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I'm a student of mathematics in Germany.


Jan
17
comment Connected manifold with disconnected boundary?
Or just $[0..1]$. (I don’t get that cylinder-example, though @ThomasAndrews.)
Jan
17
comment Kernel of a ring homomorphism involving group rings over the integers
Because $ℤ[ℤ/nℤ]$ is, as an abelian group, the free abelian group generated by the set $ℤ/nℤ$, so any other additive group structure you can imagine $ℤ/nℤ$ to have doesn’t matter. The “$+$” in $ℤ[ℤ/nℤ]$ doesn’t care.
Jan
17
comment Kernel of a ring homomorphism involving group rings over the integers
You just proved it to be false. because $1, t, … t^{n-1}$ are all different in $ℤ/nℤ$, hence they are linearly independent in $ℤ[ℤ/nℤ]$ so, both $t-1$ and $1 + t + … + t^{n-1}$ are nonzero. This works for any group $G$ with an nonidentity element of finite order.
Jan
17
comment Kernel of a ring homomorphism involving group rings over the integers
Are you implicitly assuming that $ℤ[ℤ/nℤ]$ has no zero divisors? I still don’t see how it follows that $1+t+…+t^{n-1}$ is sent to null.
Jan
17
comment Kernel of a ring homomorphism involving group rings over the integers
How do you conclude that $1+t+…+t^{n-1}$ is mapped to $0$ through the map given by $t ↦ t$ (where $t^n ↦ 1$)?
Jan
17
comment My proof that $G(x)\to G / G_x$ is injective
@user174981 Let $y ∈ Gx$. From the surjectivity of $G → Gx$ or the definition of $Gx$, there is a $g' ∈ G$ such that $g'x = y$. So $[g'] ∈ G/G_x$ maps to $y$ as well under $G/G_x → Gx,~[g] ↦ gx$, proving the surjectivity of the map.
Jan
17
comment Homeomorphisms of an open set onto itself.
What open set $U$ are you talking about? Is $U ⊂ ℝ^n$ where $ℝ^n$ is given euclidean topology?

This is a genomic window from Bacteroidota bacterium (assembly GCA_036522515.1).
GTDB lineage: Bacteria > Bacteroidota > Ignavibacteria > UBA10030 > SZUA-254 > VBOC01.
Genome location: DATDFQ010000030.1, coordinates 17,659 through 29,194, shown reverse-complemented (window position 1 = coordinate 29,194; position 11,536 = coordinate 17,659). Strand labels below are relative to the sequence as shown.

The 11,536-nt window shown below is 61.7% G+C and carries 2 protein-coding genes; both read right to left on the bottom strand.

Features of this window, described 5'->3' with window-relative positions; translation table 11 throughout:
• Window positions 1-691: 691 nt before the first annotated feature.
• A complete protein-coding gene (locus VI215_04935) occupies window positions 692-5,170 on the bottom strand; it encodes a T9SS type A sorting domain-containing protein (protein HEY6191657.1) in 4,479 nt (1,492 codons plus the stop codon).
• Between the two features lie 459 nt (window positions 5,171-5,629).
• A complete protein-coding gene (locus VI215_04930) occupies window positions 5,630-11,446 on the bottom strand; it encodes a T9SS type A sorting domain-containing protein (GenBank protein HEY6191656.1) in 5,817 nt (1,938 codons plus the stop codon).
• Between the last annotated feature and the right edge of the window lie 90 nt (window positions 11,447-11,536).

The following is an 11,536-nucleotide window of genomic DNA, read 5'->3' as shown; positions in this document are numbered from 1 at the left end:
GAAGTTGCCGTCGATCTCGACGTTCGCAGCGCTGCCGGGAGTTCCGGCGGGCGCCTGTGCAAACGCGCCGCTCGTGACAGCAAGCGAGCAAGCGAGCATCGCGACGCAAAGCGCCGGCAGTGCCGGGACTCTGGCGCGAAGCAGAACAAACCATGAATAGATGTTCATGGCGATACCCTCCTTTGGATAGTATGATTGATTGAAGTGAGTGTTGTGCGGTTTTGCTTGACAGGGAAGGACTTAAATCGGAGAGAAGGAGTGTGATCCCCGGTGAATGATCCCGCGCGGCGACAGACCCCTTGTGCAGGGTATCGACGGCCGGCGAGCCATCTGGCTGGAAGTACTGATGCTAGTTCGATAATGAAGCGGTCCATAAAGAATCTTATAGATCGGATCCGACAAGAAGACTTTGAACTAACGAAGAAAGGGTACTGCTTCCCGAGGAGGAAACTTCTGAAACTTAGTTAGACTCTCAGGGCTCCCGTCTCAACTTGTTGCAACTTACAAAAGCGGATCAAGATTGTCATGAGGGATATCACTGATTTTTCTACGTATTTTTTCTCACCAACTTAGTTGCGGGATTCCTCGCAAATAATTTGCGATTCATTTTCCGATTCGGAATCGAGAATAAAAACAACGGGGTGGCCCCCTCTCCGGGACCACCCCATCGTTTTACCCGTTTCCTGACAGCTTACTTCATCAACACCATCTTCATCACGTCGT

Jan
17
comment My proof that $G(x)\to G / G_x$ is injective
@user174981 It means that the map $G/G_x → Gx,~[g] ↦ gx$ coming from the surjective map $G → Gx,~g ↦ gx$ is still surjective.
Jan
17
answered My proof that $G(x)\to G / G_x$ is injective
Jan
16
comment nilpotent elements of $M_2(\mathbb{R})$, $M_2(\mathbb{Z}/4\mathbb{Z})$
People want to close your question (not me). Counter that by providing a bit more context, telling us whether this is homework and adding a short note on where you’re stuck.
Jan
16
comment Cardinality of set of all bijections $\mathbb{N}\to\mathbb{N}$; is my proof correct?
@EricTroy If $F(f)$ is not surjective, it is not an element of $S$, the set of bijective functions $ℕ → ℕ$.
Jan
16
comment Cardinality of set of all bijections $\mathbb{N}\to\mathbb{N}$; is my proof correct?
Your $F$ is not well-defined, because for $f = 1_ℕ$, either observe that $F(f)(0) = 1 > 0$ or $F(f)(1) = 3 > 1$ (depending on whether $0 ∈ ℕ$ or not (it’s not)), and since $F(f)(x) ≥ x$, one concludes that $F(f)$ is not surjective.
Jan
16
answered Ideal contained in annihilator problem
Jan
16
comment Is $A$ diagonalisable if its unitary?
@learnmore I misunderstood your question.
Jan
16
comment Is $A$ diagonalisable if its unitary?
Furthermore, unitary matrices are invertible, so from $A^2 = A$, you already can conlude $A = I$.
Jan
15
comment A fan, a horn, and a snowflake - unusual math terms
“The question is widely applicable to a large audience. A detailed canonical answer is required to address all the concerns.” what.
Jan
15
comment Finding a maximal ideal in the set of continuous real-valued functions on $\mathbb{R}$
The quotient $X/I = \{f + I;~f ∈ X\}$ is a factor ring, not $X \setminus I = \{f ∈ X;~f \notin I\}$.
Jan
15
comment A fan, a horn, and a snowflake - unusual math terms
When I once told someone of the hairy ball theorem he found it funny that it was discovered by someone named “Harry Ball”.
Jan
14
comment A fan, a horn, and a snowflake - unusual math terms
@Axoren How is “cleavage” ever a risky click?
Jan
14
comment A fan, a horn, and a snowflake - unusual math terms
General abstract nonsense.